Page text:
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by Heather Plett | Sep 9, 2015 | circle, growth, journey, Labyrinth
This week, school is back in session. One of my daughters started today and the other two start tomorrow. Two are now in university and one is in grade 8, her last year before high school.
I can say all of the clichéd things, and mean them… My how time flies! Wasn’t it just yesterday I was changing their diapers? How did it all rush past in the blink of an eye?
The return to school always reminds me of the relentless and dependable forward motion of time. Tick, tick, tick goes the clock. Flip, flip, flip go the pages of the calendar.
Today I was rushing out for last minute school supplies, haircut appointments, musical instrument rental, etc., and in the middle of it all, I wanted to hit the pause button. I wanted to slow down the pace of time, enjoy a few more summer days, and cling to my daughters’ fleeting childhood before it all disappears.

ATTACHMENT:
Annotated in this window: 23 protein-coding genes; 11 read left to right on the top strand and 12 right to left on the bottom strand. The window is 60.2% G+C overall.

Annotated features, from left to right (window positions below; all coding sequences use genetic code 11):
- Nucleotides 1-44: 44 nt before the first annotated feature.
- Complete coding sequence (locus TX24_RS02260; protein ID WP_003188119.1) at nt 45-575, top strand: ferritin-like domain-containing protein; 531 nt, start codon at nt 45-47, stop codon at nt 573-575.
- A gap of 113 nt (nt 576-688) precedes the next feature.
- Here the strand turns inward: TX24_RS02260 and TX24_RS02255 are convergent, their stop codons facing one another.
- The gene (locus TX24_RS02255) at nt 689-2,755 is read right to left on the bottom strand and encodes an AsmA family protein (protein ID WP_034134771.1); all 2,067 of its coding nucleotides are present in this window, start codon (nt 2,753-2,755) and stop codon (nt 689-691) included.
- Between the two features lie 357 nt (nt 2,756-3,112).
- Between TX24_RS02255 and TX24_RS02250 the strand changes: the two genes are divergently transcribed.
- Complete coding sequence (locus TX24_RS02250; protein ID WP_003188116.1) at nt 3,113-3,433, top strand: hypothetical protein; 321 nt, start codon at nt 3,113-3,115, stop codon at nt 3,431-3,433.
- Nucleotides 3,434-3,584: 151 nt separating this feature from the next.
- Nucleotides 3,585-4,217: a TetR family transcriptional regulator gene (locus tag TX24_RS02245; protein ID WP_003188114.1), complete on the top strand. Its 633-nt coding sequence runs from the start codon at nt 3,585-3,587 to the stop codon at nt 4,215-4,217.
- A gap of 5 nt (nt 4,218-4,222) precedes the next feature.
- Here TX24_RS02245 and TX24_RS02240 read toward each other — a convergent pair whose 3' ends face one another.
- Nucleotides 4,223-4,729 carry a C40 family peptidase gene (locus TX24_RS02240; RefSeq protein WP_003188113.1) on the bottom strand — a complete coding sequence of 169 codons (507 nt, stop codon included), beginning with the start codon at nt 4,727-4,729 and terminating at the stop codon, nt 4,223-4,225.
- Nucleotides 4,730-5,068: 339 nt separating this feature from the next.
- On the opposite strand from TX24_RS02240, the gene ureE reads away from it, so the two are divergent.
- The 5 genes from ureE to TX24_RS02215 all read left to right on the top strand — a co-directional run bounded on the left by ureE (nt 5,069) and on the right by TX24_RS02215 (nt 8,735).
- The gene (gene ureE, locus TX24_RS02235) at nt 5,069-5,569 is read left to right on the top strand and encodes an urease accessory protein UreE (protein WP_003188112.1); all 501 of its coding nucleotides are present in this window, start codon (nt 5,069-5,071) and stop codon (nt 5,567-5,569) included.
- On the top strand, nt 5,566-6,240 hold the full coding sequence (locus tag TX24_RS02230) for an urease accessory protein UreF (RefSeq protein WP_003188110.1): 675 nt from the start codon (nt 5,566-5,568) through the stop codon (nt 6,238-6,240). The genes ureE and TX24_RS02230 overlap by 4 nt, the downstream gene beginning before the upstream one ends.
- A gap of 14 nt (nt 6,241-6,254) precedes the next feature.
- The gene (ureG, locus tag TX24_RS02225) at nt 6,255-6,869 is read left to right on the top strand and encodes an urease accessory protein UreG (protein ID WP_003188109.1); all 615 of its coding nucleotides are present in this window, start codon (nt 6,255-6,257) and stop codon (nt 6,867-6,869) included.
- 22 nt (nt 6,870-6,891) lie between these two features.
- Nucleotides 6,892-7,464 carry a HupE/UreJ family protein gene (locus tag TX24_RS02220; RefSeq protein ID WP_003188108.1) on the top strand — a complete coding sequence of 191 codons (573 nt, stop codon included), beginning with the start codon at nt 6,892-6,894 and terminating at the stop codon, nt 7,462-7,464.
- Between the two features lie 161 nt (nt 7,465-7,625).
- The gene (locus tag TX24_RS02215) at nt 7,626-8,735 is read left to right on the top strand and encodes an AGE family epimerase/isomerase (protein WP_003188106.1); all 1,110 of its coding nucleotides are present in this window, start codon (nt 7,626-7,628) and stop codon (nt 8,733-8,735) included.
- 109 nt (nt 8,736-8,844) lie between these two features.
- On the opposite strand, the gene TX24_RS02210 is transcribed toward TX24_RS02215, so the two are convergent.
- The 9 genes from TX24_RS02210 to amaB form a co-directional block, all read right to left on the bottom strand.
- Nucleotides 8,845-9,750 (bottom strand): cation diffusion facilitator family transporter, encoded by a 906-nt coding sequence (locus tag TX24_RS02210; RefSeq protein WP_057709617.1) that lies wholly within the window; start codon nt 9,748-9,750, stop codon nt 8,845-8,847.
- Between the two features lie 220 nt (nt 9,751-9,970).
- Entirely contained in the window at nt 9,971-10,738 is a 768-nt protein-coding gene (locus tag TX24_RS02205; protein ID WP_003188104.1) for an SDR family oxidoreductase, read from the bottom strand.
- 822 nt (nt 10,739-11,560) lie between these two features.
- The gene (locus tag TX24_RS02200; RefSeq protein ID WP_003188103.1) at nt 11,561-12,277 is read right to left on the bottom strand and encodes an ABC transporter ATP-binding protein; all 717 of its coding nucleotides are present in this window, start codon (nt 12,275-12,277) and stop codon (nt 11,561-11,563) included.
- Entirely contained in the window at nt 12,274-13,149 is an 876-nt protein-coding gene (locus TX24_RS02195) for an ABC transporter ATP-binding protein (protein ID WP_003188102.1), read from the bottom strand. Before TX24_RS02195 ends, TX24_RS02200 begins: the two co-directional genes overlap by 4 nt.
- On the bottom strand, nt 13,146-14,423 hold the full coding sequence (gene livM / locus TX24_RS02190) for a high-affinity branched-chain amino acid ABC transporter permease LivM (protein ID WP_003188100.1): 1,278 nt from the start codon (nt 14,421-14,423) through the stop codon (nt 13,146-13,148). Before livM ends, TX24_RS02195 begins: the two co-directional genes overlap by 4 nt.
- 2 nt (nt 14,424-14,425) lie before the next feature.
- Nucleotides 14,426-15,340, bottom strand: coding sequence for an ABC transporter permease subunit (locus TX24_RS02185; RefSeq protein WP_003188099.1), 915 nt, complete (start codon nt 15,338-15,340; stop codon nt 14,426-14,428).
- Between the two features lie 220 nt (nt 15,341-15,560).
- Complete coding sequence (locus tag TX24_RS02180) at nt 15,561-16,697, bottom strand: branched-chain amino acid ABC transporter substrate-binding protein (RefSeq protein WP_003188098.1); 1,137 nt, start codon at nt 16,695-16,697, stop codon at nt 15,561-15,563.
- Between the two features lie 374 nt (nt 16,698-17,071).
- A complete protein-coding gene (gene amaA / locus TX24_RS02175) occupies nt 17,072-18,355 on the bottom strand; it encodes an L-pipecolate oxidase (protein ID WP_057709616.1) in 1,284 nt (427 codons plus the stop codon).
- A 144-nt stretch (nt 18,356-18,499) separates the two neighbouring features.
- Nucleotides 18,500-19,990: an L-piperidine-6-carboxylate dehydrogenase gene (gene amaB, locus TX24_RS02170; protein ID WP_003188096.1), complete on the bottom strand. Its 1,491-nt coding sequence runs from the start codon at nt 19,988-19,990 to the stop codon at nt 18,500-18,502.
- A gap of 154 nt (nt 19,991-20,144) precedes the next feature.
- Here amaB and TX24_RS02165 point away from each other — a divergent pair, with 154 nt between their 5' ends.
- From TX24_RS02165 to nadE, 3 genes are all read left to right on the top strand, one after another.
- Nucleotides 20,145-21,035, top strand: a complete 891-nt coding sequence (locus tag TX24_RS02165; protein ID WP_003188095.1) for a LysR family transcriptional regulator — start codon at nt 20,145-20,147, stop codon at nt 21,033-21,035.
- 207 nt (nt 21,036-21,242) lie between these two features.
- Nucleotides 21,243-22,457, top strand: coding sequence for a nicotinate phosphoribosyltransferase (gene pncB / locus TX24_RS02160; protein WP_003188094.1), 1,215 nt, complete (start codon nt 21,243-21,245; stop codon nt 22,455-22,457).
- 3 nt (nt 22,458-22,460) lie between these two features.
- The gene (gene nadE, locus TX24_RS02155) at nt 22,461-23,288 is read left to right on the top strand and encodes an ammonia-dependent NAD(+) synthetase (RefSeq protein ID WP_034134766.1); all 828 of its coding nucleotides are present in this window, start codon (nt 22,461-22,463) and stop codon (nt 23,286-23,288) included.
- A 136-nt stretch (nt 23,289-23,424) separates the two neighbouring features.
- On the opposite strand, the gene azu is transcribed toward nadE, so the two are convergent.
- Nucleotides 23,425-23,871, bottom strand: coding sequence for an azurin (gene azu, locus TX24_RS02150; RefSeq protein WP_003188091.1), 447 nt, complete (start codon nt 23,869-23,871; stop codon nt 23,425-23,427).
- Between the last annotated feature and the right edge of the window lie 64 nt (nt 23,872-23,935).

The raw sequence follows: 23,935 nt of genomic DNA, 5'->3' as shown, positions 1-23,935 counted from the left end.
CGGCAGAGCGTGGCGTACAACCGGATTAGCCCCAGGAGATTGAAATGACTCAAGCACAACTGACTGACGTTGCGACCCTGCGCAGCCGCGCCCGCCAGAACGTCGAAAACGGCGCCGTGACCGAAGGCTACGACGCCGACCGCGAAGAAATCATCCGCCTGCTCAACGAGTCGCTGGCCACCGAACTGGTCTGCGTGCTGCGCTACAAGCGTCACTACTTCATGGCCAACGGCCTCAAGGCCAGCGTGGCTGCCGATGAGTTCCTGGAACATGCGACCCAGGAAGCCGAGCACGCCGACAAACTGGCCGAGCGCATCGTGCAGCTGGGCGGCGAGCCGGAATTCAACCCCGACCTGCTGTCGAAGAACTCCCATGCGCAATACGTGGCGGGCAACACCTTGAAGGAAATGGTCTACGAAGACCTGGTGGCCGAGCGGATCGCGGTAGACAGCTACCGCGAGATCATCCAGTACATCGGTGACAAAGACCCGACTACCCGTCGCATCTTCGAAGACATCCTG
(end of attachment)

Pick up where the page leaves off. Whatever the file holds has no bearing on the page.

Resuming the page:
From my daughters’ perspective, still in their formative years, this is the way life is supposed to be lived – growing each year, advancing one grade after the other, stepping always forward on the straight line of time guided by the clock and the calendar. It’s the way we’re all raised – to believe that there is always meant to be forward movement. That’s not a bad thing – we want growth to happen.
But that’s only part of the truth and there’s something else I really want my daughters to learn that they probably won’t be taught in school.
Life is to be lived along the spiral and not simply the straight line.
When I was at the beach this summer, working on my book, I spent a lot of time watching pelicans. One of the things I love about pelicans is that, often, they fly across the sky in giant spirals, round and round, adjusting the arc of the spiral just enough each time so that they end at the far side of the sky from where they started.